RECENTLY I had the absolute pleasure of auctioning one of the most beautiful homes I have ever seen.
It was a stunning Tudor home that a timber merchant had built for his daughter as a wedding present in the 1930s.
The home was today owned by a lovely family who had moved in about 13 years ago when it was only two bedrooms. They grew the home to five bedrooms with a luxury extension upstairs. But their children had now moved out it was time to hand it to a new family.
As the crowd swelled on that Saturday afternoon it was obvious that the owners had been significant contributors to the community, because neighbours, friends and family had taken over the tennis court and there was a celebratory atmosphere in the air.
Bidding opened at $3 million and rose quickly in $250,000 until it paused at $3,750,000. I had discussions with all of the registered bidders. There was a young family, with two little children, who had registered.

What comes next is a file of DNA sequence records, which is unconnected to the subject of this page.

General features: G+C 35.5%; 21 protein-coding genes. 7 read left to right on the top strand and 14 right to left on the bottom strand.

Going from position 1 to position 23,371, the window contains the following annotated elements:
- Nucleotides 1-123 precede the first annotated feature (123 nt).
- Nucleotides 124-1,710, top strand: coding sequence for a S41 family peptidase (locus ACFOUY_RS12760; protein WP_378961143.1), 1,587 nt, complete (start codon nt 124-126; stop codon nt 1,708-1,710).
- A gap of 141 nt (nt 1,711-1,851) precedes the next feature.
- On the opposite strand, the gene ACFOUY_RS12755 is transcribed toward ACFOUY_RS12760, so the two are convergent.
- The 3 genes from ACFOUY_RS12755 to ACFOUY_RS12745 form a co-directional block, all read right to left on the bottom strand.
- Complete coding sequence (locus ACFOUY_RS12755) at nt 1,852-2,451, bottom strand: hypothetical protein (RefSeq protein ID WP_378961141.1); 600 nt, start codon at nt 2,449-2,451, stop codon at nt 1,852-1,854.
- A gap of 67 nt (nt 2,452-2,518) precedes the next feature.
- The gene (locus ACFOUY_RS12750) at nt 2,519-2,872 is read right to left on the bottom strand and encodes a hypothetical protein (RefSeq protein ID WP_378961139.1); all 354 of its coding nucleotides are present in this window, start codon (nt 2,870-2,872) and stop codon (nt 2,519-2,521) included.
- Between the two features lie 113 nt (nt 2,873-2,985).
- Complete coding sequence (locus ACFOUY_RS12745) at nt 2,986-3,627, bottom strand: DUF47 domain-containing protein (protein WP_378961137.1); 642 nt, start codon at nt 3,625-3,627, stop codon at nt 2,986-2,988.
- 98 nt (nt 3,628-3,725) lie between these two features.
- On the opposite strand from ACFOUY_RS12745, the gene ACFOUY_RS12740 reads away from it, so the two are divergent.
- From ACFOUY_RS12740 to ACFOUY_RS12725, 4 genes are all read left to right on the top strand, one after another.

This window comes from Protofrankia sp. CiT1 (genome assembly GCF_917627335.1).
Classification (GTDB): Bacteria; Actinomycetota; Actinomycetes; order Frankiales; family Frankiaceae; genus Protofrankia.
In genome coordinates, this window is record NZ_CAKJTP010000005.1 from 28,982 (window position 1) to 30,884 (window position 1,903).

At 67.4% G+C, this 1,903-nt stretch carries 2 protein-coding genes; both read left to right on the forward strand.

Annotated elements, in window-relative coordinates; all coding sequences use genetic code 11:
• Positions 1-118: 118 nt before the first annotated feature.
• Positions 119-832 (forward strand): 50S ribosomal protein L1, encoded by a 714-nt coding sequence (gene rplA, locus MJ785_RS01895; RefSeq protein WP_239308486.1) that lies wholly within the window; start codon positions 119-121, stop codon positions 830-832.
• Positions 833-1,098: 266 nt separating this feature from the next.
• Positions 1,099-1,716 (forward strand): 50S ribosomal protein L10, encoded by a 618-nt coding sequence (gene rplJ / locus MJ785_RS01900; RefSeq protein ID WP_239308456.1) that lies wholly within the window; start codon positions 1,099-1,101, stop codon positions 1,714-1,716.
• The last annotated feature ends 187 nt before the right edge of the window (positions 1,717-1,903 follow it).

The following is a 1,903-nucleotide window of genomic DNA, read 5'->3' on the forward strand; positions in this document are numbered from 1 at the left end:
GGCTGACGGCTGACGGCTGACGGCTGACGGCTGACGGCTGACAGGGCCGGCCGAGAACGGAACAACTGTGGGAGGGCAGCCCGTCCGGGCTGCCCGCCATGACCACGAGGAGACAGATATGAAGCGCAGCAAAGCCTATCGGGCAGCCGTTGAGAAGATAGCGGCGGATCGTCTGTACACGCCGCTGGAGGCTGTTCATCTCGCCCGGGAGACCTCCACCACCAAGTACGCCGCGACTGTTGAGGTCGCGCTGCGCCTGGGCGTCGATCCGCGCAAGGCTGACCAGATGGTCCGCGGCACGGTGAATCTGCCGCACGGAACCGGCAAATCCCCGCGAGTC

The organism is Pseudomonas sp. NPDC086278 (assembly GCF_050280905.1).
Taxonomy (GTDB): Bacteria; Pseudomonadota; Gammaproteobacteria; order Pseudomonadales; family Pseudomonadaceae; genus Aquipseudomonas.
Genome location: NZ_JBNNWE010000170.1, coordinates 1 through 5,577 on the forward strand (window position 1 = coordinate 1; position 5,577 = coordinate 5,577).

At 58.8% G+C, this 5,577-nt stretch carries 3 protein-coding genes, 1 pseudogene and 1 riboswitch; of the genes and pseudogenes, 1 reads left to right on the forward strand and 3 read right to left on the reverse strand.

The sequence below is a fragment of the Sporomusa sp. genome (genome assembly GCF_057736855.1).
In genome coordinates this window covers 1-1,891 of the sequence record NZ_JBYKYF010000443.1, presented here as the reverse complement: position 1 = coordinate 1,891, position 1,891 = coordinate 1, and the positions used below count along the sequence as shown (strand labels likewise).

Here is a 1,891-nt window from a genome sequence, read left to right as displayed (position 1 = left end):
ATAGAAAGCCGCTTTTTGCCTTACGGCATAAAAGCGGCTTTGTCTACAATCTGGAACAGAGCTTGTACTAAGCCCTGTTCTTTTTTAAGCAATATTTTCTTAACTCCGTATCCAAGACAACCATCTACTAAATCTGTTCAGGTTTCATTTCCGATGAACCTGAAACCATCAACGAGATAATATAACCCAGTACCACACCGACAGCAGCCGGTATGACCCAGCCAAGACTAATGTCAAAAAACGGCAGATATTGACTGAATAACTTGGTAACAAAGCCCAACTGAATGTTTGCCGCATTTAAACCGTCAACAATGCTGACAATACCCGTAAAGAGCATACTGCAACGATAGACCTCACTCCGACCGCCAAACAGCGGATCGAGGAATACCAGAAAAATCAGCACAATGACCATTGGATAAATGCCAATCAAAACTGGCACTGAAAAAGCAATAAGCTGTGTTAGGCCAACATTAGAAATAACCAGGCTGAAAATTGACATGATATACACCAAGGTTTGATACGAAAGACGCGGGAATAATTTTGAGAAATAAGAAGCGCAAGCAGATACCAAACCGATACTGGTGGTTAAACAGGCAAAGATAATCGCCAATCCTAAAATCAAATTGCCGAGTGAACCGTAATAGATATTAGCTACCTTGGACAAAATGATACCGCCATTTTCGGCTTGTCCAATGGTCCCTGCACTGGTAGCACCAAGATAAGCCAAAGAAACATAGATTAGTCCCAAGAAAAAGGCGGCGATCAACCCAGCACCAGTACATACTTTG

They were unsure about the benefit of increasing their bid at a public auction. This is a common question. I asked them if they saw value above the current offer, to which they said they did, but were again reluctant to increase the bid.
I further explained to them that an auction was the only forum where a buyer could not only see their competition, but they had a right of reply, even if the owner was prepared to accept the other buyers offer eg. they could bid again.
The buyers related to the benefit of seeing their competition, so they were prepared to increase the price to $4 million. For this they were rewarded with the owner putting the home on the market and then the purchase of a truly remarkable home.
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